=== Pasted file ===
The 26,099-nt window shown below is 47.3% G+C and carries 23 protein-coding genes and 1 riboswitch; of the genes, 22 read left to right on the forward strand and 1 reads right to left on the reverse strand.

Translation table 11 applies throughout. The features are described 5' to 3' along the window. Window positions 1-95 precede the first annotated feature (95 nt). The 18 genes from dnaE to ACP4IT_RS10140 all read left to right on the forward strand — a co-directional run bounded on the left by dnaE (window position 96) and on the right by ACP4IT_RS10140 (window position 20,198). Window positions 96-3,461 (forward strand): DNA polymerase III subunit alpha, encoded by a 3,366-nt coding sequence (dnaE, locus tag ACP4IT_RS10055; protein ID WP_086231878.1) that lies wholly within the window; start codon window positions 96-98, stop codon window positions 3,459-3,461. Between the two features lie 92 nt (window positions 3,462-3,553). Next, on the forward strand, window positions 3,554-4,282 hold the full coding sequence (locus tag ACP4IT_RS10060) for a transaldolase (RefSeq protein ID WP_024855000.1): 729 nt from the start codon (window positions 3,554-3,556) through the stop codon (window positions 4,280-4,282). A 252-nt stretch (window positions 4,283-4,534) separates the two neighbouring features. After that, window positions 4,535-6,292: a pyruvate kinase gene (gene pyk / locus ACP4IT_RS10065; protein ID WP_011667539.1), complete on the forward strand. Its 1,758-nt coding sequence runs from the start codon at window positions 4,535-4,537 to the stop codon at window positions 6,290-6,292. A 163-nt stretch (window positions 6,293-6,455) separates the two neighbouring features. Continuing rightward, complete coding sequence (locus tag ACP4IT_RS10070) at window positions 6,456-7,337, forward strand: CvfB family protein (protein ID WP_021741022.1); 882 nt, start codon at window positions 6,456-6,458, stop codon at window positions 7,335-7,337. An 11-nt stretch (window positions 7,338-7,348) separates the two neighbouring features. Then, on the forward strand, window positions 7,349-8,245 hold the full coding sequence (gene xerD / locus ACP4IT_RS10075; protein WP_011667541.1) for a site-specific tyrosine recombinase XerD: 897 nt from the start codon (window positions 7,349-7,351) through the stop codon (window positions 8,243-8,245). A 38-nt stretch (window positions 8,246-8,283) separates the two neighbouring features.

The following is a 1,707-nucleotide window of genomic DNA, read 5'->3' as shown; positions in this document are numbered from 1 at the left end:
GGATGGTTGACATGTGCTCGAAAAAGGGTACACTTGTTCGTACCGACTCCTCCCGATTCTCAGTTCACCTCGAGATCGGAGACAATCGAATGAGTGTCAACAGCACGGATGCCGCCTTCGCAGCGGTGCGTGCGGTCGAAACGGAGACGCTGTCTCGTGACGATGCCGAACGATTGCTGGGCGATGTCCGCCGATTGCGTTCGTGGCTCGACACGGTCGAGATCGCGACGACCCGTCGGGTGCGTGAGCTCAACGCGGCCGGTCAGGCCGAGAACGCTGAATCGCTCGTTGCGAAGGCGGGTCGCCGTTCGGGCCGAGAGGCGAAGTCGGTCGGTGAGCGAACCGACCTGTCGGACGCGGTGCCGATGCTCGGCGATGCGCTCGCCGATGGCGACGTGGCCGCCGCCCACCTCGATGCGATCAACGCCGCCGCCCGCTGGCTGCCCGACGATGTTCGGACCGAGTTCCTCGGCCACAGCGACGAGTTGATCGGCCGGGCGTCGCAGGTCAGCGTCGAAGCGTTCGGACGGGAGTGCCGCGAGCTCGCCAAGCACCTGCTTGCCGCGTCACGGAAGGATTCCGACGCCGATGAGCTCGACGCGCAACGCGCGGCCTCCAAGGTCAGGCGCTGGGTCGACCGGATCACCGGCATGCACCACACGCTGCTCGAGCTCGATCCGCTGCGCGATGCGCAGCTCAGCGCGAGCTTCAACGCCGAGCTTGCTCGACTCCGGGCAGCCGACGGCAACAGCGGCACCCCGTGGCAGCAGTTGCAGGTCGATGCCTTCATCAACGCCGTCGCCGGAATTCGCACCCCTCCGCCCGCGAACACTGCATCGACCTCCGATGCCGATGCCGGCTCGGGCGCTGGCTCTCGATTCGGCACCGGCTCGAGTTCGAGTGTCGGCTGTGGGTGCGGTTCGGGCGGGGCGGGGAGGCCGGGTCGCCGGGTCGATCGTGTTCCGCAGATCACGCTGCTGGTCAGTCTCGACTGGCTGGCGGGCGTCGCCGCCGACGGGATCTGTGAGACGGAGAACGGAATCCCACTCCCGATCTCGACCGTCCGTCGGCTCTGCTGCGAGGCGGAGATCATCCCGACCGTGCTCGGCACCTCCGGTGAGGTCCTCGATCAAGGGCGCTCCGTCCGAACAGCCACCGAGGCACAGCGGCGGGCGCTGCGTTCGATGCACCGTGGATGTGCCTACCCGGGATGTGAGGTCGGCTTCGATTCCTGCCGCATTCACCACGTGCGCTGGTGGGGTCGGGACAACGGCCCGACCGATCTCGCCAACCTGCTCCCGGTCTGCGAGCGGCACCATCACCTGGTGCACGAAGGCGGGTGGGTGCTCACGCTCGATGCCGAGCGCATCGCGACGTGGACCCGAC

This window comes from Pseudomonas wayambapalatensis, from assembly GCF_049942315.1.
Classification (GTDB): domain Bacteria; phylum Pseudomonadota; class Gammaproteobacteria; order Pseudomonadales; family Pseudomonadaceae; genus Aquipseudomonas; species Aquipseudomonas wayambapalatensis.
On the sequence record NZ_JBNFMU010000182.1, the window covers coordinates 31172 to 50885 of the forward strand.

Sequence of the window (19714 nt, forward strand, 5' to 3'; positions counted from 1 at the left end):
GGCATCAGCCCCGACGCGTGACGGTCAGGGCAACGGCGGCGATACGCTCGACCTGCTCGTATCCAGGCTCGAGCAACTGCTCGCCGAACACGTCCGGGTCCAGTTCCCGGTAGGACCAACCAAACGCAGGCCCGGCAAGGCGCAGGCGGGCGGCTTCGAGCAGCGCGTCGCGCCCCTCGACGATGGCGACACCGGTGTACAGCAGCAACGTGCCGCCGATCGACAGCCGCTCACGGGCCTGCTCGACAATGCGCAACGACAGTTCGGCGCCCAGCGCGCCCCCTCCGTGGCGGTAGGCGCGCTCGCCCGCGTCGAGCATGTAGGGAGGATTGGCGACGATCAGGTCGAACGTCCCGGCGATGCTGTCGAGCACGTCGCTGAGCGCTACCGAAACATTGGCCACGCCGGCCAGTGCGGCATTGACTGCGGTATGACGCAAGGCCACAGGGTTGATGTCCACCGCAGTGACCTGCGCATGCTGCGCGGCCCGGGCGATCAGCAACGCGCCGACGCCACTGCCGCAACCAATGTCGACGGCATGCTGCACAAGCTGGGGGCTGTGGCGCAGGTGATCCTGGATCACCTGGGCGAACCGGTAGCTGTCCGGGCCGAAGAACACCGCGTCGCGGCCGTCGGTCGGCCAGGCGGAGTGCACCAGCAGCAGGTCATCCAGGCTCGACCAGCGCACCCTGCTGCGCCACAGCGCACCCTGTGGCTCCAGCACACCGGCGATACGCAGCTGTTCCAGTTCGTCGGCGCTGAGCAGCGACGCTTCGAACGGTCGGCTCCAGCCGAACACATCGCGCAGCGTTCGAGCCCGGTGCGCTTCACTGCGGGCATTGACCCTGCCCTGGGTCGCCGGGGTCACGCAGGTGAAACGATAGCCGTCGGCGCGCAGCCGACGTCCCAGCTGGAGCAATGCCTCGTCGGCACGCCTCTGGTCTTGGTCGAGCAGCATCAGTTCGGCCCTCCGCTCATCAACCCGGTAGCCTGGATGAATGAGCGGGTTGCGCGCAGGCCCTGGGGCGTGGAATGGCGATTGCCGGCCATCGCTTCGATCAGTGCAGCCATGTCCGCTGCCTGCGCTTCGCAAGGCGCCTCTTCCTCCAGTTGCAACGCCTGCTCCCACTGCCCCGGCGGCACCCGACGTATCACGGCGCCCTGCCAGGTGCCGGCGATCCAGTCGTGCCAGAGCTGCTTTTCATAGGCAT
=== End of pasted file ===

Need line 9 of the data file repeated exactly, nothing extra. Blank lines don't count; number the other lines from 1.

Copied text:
GGCATCAGCCCCGACGCGTGACGGTCAGGGCAACGGCGGCGATACGCTCGACCTGCTCGTATCCAGGCTCGAGCAACTGCTCGCCGAACACGTCCGGGTCCAGTTCCCGGTAGGACCAACCAAACGCAGGCCCGGCAAGGCGCAGGCGGGCGGCTTCGAGCAGCGCGTCGCGCCCCTCGACGATGGCGACACCGGTGTACAGCAGCAACGTGCCGCCGATCGACAGCCGCTCACGGGCCTGCTCGACAATGCGCAACGACAGTTCGGCGCCCAGCGCGCCCCCTCCGTGGCGGTAGGCGCGCTCGCCCGCGTCGAGCATGTAGGGAGGATTGGCGACGATCAGGTCGAACGTCCCGGCGATGCTGTCGAGCACGTCGCTGAGCGCTACCGAAACATTGGCCACGCCGGCCAGTGCGGCATTGACTGCGGTATGACGCAAGGCCACAGGGTTGATGTCCACCGCAGTGACCTGCGCATGCTGCGCGGCCCGGGCGATCAGCAACGCGCCGACGCCACTGCCGCAACCAATGTCGACGGCATGCTGCACAAGCTGGGGGCTGTGGCGCAGGTGATCCTGGATCACCTGGGCGAACCGGTAGCTGTCCGGGCCGAAGAACACCGCGTCGCGGCCGTCGGTCGGCCAGGCGGAGTGCACCAGCAGCAGGTCATCCAGGCTCGACCAGCGCACCCTGCTGCGCCACAGCGCACCCTGTGGCTCCAGCACACCGGCGATACGCAGCTGTTCCAGTTCGTCGGCGCTGAGCAGCGACGCTTCGAACGGTCGGCTCCAGCCGAACACATCGCGCAGCGTTCGAGCCCGGTGCGCTTCACTGCGGGCATTGACCCTGCCCTGGGTCGCCGGGGTCACGCAGGTGAAACGATAGCCGTCGGCGCGCAGCCGACGTCCCAGCTGGAGCAATGCCTCGTCGGCACGCCTCTGGTCTTGGTCGAGCAGCATCAGTTCGGCCCTCCGCTCATCAACCCGGTAGCCTGGATGAATGAGCGGGTTGCGCGCAGGCCCTGGGGCGTGGAATGGCGATTGCCGGCCATCGCTTCGATCAGTGCAGCCATGTCCGCTGCCTGCGCTTCGCAAGGCGCCTCTTCCTCCAGTTGCAACGCCTGCTCCCACTGCCCCGGCGGCACCCGACGTATCACGGCGCCCTGCCAGGTGCCGGCGATCCAGTCGTGCCAGAGCTGCTTTTCATAGGCAT